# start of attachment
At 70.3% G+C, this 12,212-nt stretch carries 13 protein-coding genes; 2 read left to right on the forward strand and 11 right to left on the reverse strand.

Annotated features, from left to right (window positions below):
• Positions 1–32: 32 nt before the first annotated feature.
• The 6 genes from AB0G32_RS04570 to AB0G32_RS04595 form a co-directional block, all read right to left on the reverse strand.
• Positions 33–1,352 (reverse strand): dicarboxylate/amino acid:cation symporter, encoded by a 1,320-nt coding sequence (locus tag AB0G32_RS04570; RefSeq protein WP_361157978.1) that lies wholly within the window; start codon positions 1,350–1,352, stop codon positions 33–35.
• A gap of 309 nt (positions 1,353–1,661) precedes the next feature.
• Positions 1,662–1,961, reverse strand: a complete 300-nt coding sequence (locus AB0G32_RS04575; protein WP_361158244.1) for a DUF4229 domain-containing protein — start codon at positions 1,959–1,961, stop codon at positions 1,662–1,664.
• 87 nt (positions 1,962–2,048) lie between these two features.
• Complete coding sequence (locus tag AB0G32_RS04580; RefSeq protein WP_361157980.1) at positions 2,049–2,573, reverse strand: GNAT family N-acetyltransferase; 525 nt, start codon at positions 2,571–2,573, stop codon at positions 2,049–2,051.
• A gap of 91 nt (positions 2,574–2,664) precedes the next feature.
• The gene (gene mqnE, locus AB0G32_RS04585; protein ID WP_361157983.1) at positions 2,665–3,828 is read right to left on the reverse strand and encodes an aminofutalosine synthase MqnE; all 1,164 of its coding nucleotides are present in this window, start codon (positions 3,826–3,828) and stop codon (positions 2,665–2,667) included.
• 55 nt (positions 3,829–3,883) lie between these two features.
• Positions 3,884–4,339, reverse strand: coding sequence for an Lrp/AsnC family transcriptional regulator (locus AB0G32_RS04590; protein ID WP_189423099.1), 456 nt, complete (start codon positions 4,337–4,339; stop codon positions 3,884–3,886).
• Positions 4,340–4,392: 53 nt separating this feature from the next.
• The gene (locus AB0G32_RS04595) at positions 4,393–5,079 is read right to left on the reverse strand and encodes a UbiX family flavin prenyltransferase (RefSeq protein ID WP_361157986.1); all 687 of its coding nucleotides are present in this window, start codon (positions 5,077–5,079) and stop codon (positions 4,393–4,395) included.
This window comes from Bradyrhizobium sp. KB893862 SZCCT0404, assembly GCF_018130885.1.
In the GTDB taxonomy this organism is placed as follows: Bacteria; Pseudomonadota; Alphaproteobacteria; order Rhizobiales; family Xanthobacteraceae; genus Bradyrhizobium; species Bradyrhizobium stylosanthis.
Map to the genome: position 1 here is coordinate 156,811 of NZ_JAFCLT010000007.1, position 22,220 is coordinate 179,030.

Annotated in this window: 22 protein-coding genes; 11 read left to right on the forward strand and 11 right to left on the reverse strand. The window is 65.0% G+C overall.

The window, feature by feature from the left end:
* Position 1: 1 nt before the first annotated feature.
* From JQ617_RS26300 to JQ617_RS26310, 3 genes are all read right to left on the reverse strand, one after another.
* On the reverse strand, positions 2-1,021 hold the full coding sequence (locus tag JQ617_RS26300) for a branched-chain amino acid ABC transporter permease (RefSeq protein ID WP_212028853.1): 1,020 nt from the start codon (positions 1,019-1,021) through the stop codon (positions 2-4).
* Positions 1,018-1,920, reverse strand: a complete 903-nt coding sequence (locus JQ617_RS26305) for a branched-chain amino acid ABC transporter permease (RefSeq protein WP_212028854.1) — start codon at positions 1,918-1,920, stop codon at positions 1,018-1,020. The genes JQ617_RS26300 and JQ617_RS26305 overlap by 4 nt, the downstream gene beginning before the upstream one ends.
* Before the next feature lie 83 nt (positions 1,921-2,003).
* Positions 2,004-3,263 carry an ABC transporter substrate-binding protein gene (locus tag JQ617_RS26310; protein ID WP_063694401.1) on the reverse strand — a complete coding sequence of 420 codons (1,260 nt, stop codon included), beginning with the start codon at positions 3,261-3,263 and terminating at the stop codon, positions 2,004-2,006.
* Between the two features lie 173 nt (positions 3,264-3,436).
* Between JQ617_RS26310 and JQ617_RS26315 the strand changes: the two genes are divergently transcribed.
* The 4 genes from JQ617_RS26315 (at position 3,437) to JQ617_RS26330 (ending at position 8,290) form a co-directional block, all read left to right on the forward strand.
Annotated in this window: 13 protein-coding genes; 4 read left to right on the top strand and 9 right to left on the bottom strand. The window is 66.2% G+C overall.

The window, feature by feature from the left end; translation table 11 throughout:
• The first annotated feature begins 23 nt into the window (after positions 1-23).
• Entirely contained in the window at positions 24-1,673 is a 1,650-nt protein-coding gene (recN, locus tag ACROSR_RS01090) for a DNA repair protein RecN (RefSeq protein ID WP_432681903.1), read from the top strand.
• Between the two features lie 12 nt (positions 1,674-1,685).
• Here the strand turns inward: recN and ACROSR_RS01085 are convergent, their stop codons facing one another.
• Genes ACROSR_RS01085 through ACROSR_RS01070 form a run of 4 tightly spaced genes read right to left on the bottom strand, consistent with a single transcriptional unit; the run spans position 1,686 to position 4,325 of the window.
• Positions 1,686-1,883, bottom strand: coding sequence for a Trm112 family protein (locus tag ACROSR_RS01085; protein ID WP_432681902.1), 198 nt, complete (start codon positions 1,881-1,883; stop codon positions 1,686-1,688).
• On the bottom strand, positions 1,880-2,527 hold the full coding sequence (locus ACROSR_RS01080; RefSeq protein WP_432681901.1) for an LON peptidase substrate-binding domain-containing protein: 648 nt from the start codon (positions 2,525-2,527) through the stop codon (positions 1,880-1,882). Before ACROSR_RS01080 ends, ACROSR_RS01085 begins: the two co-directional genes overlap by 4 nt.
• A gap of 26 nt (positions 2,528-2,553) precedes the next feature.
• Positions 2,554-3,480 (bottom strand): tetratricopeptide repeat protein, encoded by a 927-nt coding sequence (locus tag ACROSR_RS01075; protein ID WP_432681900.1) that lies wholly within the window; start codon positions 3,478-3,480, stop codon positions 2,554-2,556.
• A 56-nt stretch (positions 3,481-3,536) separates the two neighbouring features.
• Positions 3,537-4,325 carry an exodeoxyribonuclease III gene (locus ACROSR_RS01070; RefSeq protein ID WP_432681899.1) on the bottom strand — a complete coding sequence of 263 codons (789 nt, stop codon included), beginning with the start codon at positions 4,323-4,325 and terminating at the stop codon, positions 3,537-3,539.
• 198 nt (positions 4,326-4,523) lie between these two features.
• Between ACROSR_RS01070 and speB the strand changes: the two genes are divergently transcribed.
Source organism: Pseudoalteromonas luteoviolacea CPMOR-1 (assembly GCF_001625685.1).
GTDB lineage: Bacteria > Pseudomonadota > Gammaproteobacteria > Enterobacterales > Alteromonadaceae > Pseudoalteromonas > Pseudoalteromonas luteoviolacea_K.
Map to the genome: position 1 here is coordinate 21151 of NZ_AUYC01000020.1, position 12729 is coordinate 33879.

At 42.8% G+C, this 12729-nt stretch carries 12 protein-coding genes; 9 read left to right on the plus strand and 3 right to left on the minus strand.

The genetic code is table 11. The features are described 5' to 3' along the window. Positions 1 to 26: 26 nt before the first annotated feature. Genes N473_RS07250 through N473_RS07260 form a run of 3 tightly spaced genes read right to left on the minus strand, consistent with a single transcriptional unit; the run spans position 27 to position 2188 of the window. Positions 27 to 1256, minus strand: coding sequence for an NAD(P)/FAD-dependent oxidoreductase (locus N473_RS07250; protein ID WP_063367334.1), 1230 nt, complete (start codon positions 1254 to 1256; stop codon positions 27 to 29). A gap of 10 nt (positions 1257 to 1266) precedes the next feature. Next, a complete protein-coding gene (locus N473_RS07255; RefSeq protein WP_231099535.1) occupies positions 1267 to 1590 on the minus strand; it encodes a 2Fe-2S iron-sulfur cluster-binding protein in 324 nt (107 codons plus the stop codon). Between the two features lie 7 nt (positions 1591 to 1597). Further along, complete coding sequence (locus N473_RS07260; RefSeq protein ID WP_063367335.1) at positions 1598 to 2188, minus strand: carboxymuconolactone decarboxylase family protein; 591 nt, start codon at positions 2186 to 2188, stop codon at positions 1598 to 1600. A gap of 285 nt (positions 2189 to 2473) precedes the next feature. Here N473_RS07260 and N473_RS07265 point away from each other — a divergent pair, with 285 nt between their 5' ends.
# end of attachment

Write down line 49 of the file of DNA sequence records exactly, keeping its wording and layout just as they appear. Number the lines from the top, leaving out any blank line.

The genetic code is table 11. The features are described 5' to 3' along the window. Positions 1 to 26: 26 nt before the first annotated feature. Genes N473_RS07250 through N473_RS07260 form a run of 3 tightly spaced genes read right to left on the minus strand, consistent with a single transcriptional unit; the run spans position 27 to position 2188 of the window. Positions 27 to 1256, minus strand: coding sequence for an NAD(P)/FAD-dependent oxidoreductase (locus N473_RS07250; protein ID WP_063367334.1), 1230 nt, complete (start codon positions 1254 to 1256; stop codon positions 27 to 29). A gap of 10 nt (positions 1257 to 1266) precedes the next feature. Next, a complete protein-coding gene (locus N473_RS07255; RefSeq protein WP_231099535.1) occupies positions 1267 to 1590 on the minus strand; it encodes a 2Fe-2S iron-sulfur cluster-binding protein in 324 nt (107 codons plus the stop codon). Between the two features lie 7 nt (positions 1591 to 1597). Further along, complete coding sequence (locus N473_RS07260; RefSeq protein ID WP_063367335.1) at positions 1598 to 2188, minus strand: carboxymuconolactone decarboxylase family protein; 591 nt, start codon at positions 2186 to 2188, stop codon at positions 1598 to 1600. A gap of 285 nt (positions 2189 to 2473) precedes the next feature. Here N473_RS07260 and N473_RS07265 point away from each other — a divergent pair, with 285 nt between their 5' ends.